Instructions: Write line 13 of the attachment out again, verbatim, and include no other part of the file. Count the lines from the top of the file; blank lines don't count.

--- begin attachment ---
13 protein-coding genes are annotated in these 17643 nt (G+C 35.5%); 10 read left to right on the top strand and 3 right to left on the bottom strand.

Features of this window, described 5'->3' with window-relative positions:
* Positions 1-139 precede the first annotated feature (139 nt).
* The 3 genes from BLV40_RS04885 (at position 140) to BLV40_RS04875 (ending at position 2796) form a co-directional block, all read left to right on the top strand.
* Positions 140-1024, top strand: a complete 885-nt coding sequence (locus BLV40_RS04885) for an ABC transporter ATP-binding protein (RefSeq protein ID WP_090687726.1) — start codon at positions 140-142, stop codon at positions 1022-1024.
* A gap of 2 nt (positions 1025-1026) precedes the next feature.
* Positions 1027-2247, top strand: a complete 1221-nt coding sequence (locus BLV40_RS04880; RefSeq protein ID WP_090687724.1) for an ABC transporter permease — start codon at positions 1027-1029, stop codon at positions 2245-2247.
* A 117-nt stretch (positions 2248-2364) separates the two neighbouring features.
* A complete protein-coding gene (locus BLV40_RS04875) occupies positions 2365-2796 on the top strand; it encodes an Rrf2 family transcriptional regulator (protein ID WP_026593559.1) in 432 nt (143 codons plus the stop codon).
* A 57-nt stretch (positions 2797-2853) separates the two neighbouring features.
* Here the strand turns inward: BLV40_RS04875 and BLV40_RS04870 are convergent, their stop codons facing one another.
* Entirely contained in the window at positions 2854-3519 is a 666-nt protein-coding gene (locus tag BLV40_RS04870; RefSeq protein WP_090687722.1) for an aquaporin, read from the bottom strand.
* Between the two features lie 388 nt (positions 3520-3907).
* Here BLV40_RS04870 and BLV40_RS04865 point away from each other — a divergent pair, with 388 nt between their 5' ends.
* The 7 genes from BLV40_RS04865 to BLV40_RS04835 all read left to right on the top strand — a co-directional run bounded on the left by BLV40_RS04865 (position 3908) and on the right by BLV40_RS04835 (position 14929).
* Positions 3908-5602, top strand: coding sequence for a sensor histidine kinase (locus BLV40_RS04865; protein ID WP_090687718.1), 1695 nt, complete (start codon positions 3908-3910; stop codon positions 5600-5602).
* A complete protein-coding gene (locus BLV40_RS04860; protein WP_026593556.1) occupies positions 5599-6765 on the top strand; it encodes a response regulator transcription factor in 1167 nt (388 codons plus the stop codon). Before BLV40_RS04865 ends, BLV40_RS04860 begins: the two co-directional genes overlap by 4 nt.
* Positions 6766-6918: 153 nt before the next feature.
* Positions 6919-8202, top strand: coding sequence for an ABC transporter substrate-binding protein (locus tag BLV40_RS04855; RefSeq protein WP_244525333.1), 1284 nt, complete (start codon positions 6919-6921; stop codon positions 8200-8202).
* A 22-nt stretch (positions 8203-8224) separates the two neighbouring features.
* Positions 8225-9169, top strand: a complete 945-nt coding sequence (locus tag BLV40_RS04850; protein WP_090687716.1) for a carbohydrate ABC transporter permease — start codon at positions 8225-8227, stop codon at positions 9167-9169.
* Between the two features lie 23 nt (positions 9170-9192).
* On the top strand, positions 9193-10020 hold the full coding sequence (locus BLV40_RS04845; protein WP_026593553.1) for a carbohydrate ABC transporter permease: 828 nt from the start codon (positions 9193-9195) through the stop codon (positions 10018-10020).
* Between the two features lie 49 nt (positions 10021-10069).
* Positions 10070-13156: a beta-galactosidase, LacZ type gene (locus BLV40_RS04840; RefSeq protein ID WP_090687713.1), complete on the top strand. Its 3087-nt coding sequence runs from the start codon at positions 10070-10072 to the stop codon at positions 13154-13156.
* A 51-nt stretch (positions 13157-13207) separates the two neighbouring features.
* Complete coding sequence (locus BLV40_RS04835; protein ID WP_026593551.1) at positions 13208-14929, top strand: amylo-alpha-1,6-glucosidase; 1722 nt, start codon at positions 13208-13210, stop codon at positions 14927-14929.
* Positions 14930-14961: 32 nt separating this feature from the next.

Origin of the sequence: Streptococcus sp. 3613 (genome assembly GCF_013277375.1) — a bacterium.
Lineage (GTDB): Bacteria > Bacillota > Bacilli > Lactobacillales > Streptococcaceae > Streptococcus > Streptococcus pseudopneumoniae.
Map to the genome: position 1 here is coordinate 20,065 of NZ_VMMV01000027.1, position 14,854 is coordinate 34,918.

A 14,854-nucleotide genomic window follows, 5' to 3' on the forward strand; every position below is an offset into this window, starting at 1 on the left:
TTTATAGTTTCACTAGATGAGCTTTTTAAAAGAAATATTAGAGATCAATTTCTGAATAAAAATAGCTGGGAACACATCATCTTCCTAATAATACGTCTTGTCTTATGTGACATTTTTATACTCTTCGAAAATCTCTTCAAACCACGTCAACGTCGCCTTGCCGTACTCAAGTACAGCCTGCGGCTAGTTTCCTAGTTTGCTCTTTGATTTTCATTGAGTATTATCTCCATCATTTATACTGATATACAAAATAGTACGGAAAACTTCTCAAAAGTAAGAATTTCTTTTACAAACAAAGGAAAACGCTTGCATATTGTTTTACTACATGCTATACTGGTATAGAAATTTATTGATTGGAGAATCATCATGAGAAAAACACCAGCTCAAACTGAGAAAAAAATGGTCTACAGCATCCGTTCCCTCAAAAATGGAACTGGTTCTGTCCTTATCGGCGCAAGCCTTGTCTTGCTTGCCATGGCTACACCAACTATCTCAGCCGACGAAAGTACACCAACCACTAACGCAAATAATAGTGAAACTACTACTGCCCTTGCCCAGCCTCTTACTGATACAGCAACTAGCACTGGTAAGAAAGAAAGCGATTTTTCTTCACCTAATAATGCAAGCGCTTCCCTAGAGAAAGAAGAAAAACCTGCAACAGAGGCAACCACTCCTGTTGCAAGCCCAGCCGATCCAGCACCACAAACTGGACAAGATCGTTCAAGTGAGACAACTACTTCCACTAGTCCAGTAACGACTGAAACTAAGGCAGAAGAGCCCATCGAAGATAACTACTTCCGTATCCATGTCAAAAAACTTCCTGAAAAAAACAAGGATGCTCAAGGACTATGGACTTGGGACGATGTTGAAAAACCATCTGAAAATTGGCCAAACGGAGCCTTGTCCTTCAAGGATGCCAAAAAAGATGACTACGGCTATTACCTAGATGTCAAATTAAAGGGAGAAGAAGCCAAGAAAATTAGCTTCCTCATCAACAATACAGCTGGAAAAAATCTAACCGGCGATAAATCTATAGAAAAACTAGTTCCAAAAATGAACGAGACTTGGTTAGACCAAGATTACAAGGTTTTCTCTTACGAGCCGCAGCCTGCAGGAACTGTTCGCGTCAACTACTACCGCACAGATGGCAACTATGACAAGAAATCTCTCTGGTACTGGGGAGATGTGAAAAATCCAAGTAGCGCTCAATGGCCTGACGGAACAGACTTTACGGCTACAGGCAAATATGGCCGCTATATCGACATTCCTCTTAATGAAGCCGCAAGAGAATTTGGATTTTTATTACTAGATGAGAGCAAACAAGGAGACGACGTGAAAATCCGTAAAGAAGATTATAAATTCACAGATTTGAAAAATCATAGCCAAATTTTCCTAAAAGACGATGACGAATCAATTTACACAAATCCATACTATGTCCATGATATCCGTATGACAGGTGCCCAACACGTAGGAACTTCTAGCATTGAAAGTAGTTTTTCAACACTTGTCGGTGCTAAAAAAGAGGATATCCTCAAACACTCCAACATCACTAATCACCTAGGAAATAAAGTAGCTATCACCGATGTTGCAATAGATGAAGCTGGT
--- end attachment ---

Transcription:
* Between the two features lie 388 nt (positions 3520-3907).